However the new split charge system seems to have done its's work well and she started on first turnover

This is the next phase of the system I described installing in the post do-land-rovers-dream-of-electric-sheep and consists of an intelligent device between the main and leisure battery

 Admittedly the wiring looks a little untidy at the moment, its out of sight, but will be sorted finally once I am 100% sure that the new system is working fully as I want. in the mean time all I need to do is pull the passenger seat forwards to get at all of this...

 Another addition has been the installation of a bluetooth controller monitoring system so I can see the state of the system on my phone. It was a very easy install.. plug it in, connect via bluetooth, Change Default Password! and use it.

I put that bit in bold because it's a key step that anyone installing any form of computer equipment should do. its got a bit too much cable and I need to find a tidier way to deal with that, but it is all working 

This is what I see on my phone, the state of the voltages at any point in time and what mode the charger is using (in this case float because the batteries are full

And I can look at the last 30 days to see what it did.. not much because there has not been much drawn from the batteries, but useful when we get going and use the system for real

There is an option in the system where you can connect both batteries to help start in an emergency. I have not as yet put this in because if both are fully charged why would I need it? Time will tell if that is the correct decision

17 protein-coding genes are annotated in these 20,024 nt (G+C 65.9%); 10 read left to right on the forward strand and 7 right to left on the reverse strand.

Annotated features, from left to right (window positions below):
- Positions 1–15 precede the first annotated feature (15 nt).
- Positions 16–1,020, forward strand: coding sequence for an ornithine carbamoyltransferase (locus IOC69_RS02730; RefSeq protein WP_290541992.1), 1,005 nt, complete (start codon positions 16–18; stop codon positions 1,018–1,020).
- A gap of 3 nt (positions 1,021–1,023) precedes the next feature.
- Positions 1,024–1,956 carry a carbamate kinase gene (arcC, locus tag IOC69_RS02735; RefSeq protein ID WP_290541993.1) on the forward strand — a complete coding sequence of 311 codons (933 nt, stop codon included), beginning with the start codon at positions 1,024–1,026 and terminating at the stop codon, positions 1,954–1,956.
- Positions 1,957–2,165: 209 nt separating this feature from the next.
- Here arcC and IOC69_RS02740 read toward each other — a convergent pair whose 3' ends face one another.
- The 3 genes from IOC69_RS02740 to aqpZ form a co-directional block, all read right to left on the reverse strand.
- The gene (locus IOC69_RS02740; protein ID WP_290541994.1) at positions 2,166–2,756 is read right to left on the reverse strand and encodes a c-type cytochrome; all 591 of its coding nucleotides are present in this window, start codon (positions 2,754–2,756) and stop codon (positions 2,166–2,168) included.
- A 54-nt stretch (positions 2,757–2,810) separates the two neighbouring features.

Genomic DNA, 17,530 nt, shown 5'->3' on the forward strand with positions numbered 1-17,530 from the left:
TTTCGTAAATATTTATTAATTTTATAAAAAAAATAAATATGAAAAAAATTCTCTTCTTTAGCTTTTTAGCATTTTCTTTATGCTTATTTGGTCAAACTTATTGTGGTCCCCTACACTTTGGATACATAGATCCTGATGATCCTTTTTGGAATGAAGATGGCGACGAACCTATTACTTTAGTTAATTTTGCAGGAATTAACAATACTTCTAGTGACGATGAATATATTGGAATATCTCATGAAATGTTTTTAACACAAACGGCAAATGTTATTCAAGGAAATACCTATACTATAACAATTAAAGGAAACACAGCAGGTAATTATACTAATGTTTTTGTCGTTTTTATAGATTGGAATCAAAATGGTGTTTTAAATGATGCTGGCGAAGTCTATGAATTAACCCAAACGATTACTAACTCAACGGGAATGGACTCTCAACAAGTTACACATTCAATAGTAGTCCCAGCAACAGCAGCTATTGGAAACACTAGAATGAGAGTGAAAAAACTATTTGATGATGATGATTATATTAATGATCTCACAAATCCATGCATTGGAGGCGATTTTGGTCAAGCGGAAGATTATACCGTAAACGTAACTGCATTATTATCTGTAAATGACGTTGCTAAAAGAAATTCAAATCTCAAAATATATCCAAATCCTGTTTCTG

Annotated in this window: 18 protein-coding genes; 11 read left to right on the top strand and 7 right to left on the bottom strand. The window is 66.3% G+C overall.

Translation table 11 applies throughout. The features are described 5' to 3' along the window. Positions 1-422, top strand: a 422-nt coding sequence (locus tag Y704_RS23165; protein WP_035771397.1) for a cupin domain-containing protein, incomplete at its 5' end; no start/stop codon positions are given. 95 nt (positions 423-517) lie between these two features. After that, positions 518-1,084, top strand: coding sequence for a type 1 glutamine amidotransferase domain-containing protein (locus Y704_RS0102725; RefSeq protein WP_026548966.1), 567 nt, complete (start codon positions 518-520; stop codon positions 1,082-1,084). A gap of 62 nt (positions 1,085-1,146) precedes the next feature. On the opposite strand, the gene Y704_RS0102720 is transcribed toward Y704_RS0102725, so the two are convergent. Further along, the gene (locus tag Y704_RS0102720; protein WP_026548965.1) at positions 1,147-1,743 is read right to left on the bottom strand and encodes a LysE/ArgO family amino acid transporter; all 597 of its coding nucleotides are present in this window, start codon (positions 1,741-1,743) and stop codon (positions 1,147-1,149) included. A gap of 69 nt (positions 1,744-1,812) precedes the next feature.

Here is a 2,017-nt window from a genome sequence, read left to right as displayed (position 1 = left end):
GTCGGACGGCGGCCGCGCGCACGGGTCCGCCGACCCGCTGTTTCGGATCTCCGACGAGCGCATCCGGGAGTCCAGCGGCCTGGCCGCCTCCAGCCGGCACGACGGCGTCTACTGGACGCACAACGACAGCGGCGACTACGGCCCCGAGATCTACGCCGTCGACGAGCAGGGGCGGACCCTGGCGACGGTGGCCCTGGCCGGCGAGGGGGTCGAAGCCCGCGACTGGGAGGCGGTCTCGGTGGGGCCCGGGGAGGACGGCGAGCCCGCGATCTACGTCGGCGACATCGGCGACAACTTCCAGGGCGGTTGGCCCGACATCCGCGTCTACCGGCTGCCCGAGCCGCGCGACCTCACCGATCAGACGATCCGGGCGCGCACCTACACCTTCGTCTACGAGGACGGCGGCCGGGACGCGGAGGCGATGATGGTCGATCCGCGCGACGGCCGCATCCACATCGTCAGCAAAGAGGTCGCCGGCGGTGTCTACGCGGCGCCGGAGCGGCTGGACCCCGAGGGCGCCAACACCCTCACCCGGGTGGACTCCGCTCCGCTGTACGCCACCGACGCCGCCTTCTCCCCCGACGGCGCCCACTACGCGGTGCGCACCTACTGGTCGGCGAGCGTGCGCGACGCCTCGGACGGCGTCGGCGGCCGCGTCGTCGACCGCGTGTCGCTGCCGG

Monday, 3 June 2019

Cold Beer - Second attempt

Back in 2012 I reported on the work I had done to install a 3 way fridge, and then I briefly reported on the issues we had had with smelling gas fumes whilst sleeping in her. This made me decide that I would never use a gas powered fridge and we removed the 3 way fridge 

Since then we have been using an electric cool box, but that has limitations and the performance is not very good and I have been wanting to get a decent front opening fridge installed for a while. Part of the project needed to be upgraded power and key to that was the new solar panel reported in the last posting

The issue is cost. Strangely the decent over landing type fridges are hugely expensive and it's taken a while to find one at a decent price. I finally tracked down a new Vitrifrigo c39i 12/24 and 240v capable unit at about half price with a minor cosmetic defect that would not even be seen once it was installed. 

You can just about see the minor damage on the panel at the bottom left of this picture. I checked that it was not touching any components on the inside and all was fine.

The first phase was to clear out the space and feed some wires from the 12v feed from the leisure battery 

Then I installed the 240v - 24v automatic converter

Finally, being a yorkshireman and tight with money, and because of the position inside a cupboard, instead of purchasing some expensive kit to fasten it in I used a couple of brackets fastened into the lower door fittings which were unused from another project